BDSM is more widespread now in Sweden than most people realize, thanks in part to many symbolic sado-masochist references in pop culture and internet networking.

The spread of exhibitionist clubs as well as political lobbying among have also played a role, according to Anna Bäsén, a medical journalist at the Expressen newspaper and co-author of the sold out book “Pervers – Sex utöver det vanliga” (‘Perversion – sex that’s out of the ordinary’).

“It is not unusual to see Madonna or Britney Spears sporting SM clothes and dragging tied up men on their video clips on TV,” she said, noting this was not the norm a decade or two ago.

“We noticed that there is little informative literature about this culture in Sweden or Europe.”

Bäsén’s book, co-written by researcher Niklas Långström, looks into most kinks and fetishist preferences within the BDSM culture in Sweden from a medical, social, legal and psychological point of view.

“During the last five years or so, the internet has made it a lot easier for people who have different preferences to meet others who share their preferences, especially sexual interests,” Bäsén explains.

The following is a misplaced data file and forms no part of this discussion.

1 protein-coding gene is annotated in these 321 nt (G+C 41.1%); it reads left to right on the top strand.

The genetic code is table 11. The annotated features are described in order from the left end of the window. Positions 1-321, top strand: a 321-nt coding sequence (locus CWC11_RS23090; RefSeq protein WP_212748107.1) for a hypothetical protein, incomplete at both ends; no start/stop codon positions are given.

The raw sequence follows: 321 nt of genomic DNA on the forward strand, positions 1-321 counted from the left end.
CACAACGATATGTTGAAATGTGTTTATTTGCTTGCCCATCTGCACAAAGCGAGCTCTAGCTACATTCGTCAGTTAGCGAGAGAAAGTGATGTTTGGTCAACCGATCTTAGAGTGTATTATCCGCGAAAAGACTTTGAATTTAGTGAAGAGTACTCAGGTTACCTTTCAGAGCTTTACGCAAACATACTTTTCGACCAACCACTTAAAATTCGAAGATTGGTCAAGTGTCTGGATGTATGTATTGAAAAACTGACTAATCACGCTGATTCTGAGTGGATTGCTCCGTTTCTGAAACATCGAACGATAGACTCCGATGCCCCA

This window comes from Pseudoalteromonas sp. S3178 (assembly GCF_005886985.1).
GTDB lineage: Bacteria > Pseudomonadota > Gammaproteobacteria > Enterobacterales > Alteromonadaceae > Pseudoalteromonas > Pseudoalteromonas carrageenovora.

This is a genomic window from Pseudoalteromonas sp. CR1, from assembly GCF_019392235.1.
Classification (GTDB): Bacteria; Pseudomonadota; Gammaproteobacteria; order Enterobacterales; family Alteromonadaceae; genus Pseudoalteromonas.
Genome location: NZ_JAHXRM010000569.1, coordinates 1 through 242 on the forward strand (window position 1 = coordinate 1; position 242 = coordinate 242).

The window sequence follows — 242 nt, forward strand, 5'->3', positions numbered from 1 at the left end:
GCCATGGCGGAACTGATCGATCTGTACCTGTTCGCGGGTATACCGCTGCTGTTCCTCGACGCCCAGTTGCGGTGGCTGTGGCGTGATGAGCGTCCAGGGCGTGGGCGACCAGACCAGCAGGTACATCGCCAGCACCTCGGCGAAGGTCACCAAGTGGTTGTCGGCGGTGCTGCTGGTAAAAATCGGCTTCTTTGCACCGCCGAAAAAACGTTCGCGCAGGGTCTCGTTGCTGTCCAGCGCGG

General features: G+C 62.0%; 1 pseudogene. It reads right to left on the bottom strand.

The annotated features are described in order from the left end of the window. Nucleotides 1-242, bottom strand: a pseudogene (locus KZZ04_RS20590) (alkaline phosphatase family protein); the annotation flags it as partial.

“The club scene has become bigger: there are clubs like Dekadance, Whipclub, Swedish Leather Men – SLM, Lash, Club Sade, Club Sunrise and many more. However, people also arrange private parties.”

She noted that from a legal point of view, private parties enable people to enjoy their sexual preferences without breaking the law – for example, being dressed in German SS Army uniforms, or flashing sexual organs to people who appreciate that kind of “classical exhibitionism.”

Swedish society has also become more accepting of such alternative lifestyles, she says.

This trend was marked officially at the beginning of 2009, when the Swedish National Board of Health and Welfare (Socialstyrelsen) removed Fetishism, Transvestism, and Sadomasochism from its lists of symptoms and sicknesses.

“There are men who feel like going to work dressed in women clothes, and that should not be regarded as sick or illegal,” says Bäsén.

“Nobody rings the Swedish Social Insurance Agency (Försäkringskassan) to get their sick leave benefits because they can’t make it to work when they are feeling a little bit sadomasochistic.”